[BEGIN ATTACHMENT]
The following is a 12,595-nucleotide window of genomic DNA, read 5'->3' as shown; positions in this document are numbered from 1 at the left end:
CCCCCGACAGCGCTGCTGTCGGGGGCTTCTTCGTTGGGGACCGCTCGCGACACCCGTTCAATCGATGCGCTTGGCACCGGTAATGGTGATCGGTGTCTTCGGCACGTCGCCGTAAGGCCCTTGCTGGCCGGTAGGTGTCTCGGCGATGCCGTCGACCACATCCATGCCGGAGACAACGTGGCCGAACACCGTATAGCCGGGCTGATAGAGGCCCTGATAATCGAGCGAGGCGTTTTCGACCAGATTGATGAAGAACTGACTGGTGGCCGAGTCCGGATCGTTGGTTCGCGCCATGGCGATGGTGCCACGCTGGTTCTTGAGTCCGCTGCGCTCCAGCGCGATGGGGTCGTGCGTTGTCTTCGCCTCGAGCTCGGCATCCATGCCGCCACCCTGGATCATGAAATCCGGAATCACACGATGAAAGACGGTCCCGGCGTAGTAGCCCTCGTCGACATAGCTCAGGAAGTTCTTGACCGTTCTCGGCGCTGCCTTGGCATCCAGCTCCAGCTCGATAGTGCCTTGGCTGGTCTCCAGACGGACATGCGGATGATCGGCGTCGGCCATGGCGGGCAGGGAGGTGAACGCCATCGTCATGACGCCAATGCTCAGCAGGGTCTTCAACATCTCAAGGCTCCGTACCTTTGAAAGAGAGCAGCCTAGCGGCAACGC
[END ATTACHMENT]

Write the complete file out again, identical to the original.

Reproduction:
The following is a 12,595-nucleotide window of genomic DNA, read 5'->3' as shown; positions in this document are numbered from 1 at the left end:
CCCCCGACAGCGCTGCTGTCGGGGGCTTCTTCGTTGGGGACCGCTCGCGACACCCGTTCAATCGATGCGCTTGGCACCGGTAATGGTGATCGGTGTCTTCGGCACGTCGCCGTAAGGCCCTTGCTGGCCGGTAGGTGTCTCGGCGATGCCGTCGACCACATCCATGCCGGAGACAACGTGGCCGAACACCGTATAGCCGGGCTGATAGAGGCCCTGATAATCGAGCGAGGCGTTTTCGACCAGATTGATGAAGAACTGACTGGTGGCCGAGTCCGGATCGTTGGTTCGCGCCATGGCGATGGTGCCACGCTGGTTCTTGAGTCCGCTGCGCTCCAGCGCGATGGGGTCGTGCGTTGTCTTCGCCTCGAGCTCGGCATCCATGCCGCCACCCTGGATCATGAAATCCGGAATCACACGATGAAAGACGGTCCCGGCGTAGTAGCCCTCGTCGACATAGCTCAGGAAGTTCTTGACCGTTCTCGGCGCTGCCTTGGCATCCAGCTCCAGCTCGATAGTGCCTTGGCTGGTCTCCAGACGGACATGCGGATGATCGGCGTCGGCCATGGCGGGCAGGGAGGTGAACGCCATCGTCATGACGCCAATGCTCAGCAGGGTCTTCAACATCTCAAGGCTCCGTACCTTTGAAAGAGAGCAGCCTAGCGGCAACGC